Occasionally I get asked if I am related to the talented character actress Jane Lynch. I think it's the short blonde hair we have in common. I’m sorry to say I’m not because if I were, I’d have a personal connection to half of Hollywood. Jane has been in too many movies and TV series to name so let's just say she can pal around with everyone from Will Ferrell to Meryl Streep. It is Streep with whom she stars in Julie & Julia, (that's Lynch, far left in movie photo) and, accomplished as Lynch is, she admits she was a little frightened about playing Streep’s — that is, Julia Child’s — sister. Our Jon Tollestrup interviewed Lynch about the new movie. Click read more for his full Q & A.
You haven’t done too many period pieces. Was this film a new experience for you?
No, it’s all the same thing really. I’ve worn wigs in other shows, even though it’s been mostly contemporary. It did call for a little more research into how they moved, but basically it’s playing people and people kind of remain the same. The culture was different back then and you have to keep that in mind. But it was just another given circumstance where they held their cigarettes differently and they ate a little differently and people were much more polite.
Did you know a lot about Dorothy McWilliams before doing this role?
I knew of Julia Child, but I hadn’t read My Life in France, which of course I did in preparation for this role. But I actually didn’t know much of Dorothy. I knew a lot more about Julia Child, just kind of generally, that she married this guy named Paul who was in the SS. She worked for the CIA, as well. In fact, that’s where she met Paul. I knew that they came back to Boston and started doing the show. So I knew generally and I just had to fill in the blanks. But it was joyous research, I must say. What a life. What a big personality.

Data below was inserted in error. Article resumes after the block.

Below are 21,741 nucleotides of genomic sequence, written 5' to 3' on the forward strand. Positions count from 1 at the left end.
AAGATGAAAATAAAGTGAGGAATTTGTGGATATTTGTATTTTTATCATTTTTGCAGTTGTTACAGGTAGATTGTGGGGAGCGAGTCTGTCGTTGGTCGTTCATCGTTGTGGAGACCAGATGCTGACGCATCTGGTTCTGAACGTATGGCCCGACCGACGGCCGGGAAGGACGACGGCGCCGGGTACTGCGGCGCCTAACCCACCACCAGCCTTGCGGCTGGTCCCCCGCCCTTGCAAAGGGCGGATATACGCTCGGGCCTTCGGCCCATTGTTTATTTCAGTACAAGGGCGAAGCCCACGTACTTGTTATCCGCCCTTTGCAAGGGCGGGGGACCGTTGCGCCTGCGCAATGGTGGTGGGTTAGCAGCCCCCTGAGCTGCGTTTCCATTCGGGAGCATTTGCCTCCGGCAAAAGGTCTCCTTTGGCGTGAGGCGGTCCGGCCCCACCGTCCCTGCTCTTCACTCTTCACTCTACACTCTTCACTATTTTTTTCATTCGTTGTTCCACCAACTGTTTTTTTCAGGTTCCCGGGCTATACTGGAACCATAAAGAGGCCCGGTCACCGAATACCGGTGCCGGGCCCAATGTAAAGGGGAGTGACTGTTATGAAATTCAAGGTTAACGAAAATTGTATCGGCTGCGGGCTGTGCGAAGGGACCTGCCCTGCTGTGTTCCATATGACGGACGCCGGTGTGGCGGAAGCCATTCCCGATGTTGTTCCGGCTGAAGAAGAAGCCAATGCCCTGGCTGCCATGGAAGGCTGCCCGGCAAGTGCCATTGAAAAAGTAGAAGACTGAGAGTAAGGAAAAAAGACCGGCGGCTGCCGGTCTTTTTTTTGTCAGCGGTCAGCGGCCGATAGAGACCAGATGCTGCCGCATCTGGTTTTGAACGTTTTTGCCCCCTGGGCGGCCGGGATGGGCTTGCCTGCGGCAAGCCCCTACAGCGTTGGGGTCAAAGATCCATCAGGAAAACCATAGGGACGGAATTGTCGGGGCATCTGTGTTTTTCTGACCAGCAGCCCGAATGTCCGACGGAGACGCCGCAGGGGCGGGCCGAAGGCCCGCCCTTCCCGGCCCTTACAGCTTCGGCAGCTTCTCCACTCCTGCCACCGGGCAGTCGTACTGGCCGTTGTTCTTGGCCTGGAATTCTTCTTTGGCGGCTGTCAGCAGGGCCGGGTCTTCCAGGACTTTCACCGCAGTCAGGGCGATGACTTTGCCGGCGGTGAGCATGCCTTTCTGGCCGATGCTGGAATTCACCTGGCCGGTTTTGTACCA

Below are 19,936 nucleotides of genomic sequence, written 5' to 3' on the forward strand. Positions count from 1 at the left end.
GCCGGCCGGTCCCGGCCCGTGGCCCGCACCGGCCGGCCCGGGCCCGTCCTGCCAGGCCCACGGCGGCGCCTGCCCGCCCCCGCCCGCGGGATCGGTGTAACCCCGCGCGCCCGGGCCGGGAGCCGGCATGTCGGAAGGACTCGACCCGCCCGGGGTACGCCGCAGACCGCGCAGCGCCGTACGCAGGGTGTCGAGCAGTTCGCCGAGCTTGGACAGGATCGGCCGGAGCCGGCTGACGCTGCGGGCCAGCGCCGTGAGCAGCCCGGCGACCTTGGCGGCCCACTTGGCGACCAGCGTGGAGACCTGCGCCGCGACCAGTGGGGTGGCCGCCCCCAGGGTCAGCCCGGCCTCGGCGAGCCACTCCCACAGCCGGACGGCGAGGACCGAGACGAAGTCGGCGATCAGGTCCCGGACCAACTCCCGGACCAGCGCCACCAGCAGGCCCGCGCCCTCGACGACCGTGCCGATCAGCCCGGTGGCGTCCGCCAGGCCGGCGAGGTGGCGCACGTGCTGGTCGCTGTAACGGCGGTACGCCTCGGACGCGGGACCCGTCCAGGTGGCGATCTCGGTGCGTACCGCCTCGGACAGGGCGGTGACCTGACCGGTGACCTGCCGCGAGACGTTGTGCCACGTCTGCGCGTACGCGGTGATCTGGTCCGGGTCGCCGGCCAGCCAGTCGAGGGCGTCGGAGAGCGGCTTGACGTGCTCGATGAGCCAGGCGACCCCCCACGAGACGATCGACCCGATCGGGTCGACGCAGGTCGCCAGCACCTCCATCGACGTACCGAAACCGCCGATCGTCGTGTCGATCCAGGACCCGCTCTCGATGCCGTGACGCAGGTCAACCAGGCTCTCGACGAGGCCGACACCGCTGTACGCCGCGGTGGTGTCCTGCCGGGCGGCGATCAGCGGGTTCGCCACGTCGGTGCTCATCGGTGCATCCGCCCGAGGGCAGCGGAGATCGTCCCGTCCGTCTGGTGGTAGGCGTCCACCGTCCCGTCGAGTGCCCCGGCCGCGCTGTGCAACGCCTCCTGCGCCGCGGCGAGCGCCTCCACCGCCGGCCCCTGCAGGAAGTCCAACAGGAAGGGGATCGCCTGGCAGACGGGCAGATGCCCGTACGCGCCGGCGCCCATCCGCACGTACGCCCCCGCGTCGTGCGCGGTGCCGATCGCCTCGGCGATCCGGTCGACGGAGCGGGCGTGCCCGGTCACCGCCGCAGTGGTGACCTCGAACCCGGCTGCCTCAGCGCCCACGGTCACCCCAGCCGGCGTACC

Besides being her sister, in what ways was Dorothy important to Julia’s life?
They were best friends, as well. It was a very tight-knit family and they had a very conservative father and they, by nature, were more like their mother, very liberal and adventurous. They lived all over the world and they loved food from all over they world. Also, they were very sympathetic to the more liberal side of the political aisle.
Did Dorothy have a unique voice and personality like her sister Julia and if so, how did you go about cultivating her unique traits?
She did. In fact, her daughter was on set and she kind of sounds like Julia Child. So it was little intimidating at first because I was playing her mother. But she watched us for a little bit, me and this fellow who plays my husband, and met the two of us before we had even started acting and she had tears in her eyes and said, “Oh, I feel like I’m seeing my mother and father.”
Do you resemble her mother at all?
Not really. She was very tall and thin. She was about 6 feet 5 inches, which is even tall for now. But she was completely unaware of it and completely unselfconscious and that is how [she and Julia] won the French over.
But you’re fairly tall yourself. Did that give you an advantage in Nora Ephron choosing you for the role?